I remember fifth grade was the best year. I love my grandparents. We stayed with them in 2nd and 4th grade, but then in 5th grade, we got to go to different Airbnbs throughout Philadelphia and go to different hotels. That was a lot of fun. It hasn't been that bad. It's been a lot of fun. I had a child life specialist who loved me and I loved her in Philadelphia. Her name is Melanie. She was so cool.
The only part that got bad was chemo pills because certain types of pills made me depressed. That was during middle school. That's the awkward phase and everything. On top of all the hormones and whatever, the chemo pills made me super depressed. That was a hard time. After that, it was good. Before that, it was a lot of fun. I wouldn't want to have cancer again, but I wouldn't trade the experience that I had.
That's good to know.
Do you remember what your favorite cheesesteak place was? Maddy and I have very strong opinions about it.
Philip’s was my favorite.
I don't know that one. Do you?
I'm going to Google it really quick.
We have to write this down.
It was on the side of the road. A lot of the big ones, I didn't prefer as much when I was younger. It was some random place called Philip’s. It was on the side of the road. It was a little place like that.
We need to road trip there.
That was my favorite. I don't know if it would be my favorite now but it was then. I haven't been to Philadelphia in a bit since, but Philip’s was my top then.
We’re going to go and you're going to get a random text from us one day like, “Not it.”
You'd be surprised. I did have a kid’s palette though so I'm not entirely sure.
I still do so I'll love it then.
Where did you go for treatment in Philly? Did you go to the CHOP? Did you go to Shriners? Am I missing somebody?
I went to CHOP.
Are you still connected to that lady that you mentioned? You said her name is Melanie.
I have her number. I haven't talked to her in a while. Before COVID, whenever we would go back for a checkup with that one doctor who was there, we would go one day a year. I would see her, but then I started not seeing her because she became the head of the whole child life specialist thing. She started not working on the days that I would go in. I haven't seen her in a while, but I have her number unless she changes it.
What is your new healthy teenage life like? Are you in sports? Do you do drama? What do you do?
Do you know how to use TikTok so you can teach us?
I do know how to use TikTok. I feel like my generation isn't as obsessed with TikTok as maybe my brothers who are three years younger than me. I don't know. That's just me and my surroundings. I'm also surrounded by a bunch of theater kids because I go to Colgan High School, which is a school for the arts. You can be zoned there but you can also try out and be in the theater program, the choir program, the music tech program, the arts program, creative writing, band, orchestra, or anything like that. I tried it out. Since I'm not zoned for Colgan, I auditioned for the theater program. I'm in that and have been since ninth grade. I do a lot of theater. The Little Mermaid auditions were supposed to happen but school got canceled.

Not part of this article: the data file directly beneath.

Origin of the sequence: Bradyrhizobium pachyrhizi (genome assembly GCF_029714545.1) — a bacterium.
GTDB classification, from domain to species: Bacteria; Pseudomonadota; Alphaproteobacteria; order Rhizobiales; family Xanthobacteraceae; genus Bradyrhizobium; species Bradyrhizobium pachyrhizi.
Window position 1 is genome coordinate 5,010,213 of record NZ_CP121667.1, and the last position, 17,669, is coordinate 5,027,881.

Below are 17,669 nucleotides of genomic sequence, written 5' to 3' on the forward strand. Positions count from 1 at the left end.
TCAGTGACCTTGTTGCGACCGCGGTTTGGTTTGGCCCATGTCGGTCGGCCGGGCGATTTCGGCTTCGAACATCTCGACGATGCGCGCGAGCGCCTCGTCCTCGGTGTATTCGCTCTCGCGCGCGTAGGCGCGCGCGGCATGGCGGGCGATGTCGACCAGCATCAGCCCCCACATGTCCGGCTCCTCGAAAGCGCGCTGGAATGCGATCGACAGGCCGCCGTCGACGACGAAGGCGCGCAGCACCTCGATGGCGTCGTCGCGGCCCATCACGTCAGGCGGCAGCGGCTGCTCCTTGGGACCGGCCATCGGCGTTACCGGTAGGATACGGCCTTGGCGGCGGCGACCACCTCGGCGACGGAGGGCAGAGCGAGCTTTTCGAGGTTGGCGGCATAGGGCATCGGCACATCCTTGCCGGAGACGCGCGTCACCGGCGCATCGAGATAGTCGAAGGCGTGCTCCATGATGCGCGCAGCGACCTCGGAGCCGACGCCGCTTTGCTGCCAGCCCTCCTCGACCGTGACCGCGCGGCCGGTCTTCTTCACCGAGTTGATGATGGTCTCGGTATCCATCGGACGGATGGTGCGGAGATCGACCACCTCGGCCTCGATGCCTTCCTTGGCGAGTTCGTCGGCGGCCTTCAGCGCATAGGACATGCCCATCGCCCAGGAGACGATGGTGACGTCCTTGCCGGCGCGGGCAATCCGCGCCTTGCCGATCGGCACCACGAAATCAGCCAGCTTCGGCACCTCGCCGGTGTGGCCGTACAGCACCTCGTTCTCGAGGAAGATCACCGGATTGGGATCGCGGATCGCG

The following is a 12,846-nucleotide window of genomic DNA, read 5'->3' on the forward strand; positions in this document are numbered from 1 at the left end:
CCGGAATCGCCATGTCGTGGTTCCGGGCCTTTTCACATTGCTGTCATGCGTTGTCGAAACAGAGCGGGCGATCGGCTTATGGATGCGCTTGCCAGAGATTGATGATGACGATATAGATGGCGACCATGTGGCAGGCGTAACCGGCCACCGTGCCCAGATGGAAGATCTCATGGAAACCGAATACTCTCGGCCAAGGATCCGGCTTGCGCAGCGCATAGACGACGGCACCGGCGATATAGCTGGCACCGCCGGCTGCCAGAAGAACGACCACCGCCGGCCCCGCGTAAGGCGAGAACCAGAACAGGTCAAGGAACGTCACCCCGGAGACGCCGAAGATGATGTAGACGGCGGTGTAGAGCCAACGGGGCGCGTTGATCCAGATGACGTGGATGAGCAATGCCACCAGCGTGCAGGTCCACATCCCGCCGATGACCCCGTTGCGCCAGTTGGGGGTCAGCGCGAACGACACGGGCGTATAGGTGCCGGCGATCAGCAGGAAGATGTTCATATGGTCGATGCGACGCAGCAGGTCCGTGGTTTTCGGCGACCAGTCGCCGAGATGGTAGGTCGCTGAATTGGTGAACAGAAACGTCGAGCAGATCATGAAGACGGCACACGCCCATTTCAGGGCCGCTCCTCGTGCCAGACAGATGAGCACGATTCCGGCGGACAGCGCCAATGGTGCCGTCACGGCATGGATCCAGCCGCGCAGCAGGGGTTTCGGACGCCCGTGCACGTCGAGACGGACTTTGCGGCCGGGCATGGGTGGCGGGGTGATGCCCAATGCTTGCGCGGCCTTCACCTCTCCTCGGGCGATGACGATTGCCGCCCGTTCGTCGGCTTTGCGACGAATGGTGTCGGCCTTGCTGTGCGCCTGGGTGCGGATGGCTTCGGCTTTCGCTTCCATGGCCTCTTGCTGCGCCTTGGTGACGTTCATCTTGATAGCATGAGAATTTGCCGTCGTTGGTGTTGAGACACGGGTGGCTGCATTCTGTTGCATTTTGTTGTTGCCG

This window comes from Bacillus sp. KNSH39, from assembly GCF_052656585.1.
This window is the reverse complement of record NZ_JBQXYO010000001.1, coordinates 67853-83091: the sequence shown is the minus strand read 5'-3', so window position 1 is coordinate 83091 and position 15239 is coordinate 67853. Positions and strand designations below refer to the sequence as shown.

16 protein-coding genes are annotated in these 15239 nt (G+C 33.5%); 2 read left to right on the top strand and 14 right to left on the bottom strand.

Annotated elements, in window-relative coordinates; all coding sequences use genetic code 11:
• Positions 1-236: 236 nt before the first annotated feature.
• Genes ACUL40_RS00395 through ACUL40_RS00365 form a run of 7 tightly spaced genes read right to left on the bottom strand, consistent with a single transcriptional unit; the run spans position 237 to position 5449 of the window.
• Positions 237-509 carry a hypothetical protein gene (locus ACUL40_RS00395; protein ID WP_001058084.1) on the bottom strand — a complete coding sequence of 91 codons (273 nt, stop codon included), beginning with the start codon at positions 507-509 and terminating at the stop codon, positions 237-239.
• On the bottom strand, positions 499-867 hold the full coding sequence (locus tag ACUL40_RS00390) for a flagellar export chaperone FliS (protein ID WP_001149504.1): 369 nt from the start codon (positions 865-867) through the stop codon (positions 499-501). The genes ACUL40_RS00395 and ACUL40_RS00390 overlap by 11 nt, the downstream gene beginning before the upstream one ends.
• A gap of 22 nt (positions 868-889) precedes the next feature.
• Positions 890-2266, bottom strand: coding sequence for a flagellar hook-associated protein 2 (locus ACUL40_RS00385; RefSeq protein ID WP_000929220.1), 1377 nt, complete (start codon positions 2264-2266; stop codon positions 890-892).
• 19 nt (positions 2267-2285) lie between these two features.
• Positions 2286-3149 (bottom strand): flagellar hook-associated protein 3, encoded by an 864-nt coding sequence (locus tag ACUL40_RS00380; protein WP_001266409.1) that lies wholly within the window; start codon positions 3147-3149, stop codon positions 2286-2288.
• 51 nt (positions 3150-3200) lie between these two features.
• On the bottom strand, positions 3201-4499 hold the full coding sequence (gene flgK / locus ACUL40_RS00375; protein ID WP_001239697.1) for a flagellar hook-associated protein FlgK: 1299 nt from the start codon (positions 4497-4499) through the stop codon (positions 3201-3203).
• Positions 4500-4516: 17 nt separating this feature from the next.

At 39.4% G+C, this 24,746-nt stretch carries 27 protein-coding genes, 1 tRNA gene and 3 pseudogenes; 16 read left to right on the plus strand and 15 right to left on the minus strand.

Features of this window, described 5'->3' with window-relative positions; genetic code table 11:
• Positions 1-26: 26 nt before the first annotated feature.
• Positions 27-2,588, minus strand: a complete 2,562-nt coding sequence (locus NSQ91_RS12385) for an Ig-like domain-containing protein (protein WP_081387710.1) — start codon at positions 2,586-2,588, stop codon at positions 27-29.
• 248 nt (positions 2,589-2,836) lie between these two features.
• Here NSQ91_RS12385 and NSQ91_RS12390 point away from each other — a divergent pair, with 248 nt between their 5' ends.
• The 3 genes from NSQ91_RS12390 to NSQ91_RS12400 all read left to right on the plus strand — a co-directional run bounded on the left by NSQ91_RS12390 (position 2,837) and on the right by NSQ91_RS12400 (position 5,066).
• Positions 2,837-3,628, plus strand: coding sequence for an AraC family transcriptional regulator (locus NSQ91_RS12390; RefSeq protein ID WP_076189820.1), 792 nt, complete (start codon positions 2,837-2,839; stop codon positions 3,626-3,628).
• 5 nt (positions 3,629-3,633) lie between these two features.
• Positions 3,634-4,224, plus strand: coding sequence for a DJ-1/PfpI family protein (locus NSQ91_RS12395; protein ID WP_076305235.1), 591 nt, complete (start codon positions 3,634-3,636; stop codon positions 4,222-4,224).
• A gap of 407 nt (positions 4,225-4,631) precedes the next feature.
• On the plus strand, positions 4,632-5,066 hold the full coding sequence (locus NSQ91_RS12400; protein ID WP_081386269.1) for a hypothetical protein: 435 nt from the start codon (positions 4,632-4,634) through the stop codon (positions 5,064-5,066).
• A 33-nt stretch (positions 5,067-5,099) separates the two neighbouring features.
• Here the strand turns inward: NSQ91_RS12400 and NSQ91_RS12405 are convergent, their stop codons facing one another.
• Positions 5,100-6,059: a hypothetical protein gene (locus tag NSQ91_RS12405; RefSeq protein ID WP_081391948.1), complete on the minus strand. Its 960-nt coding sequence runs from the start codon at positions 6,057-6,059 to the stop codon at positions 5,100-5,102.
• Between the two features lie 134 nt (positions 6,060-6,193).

When you audition, are you auditioning for a certain role?
No. You're auditioning to be in. You can alter your song or monologue. You can choose one that would be like the character you want, but you're not going in there being like, “I’m Mya. I'm auditioning for the role of Ariel, Ursula, Flounder, or whatever.” You audition to be in it.
I would be Sebastian. Is that the crab?
Yeah. That's the crab.
What's the seagull's name?
I would be Scuttle.
Can you tap dance? Scuttle has a tap dancing number. Positivity is the top dancing number. I don't think I'd be a dancer in that part because I feel like acting and singing are my strong ones, but mostly acting. I take dance classes, but they're not as strong at all. I'll be okay, but I don't know about tap dancing on the fly or something.
What do you have your fingers crossed for?
I want to be Ursula.
She's so cool.
I want to be Ursula so bad. Colgan is very competitive with acting. I feel like if any of us had gone to any other school that's not for arts and stuff, we would get the leads all the time. It’s difficult at Colgan because everybody is so talented and there are tons of people in the theater program. I'm not banking on getting Ursula, but I got a voice teacher and she has helped me so much with my song. I'm excited to audition. I was like, “I want it to be code red, but also I'm excited to audition because I know it's going to be so good.” I know even if I don't get Ursula, I'm going to be happy and proud of my audition because of how hard I worked and how much she helped me.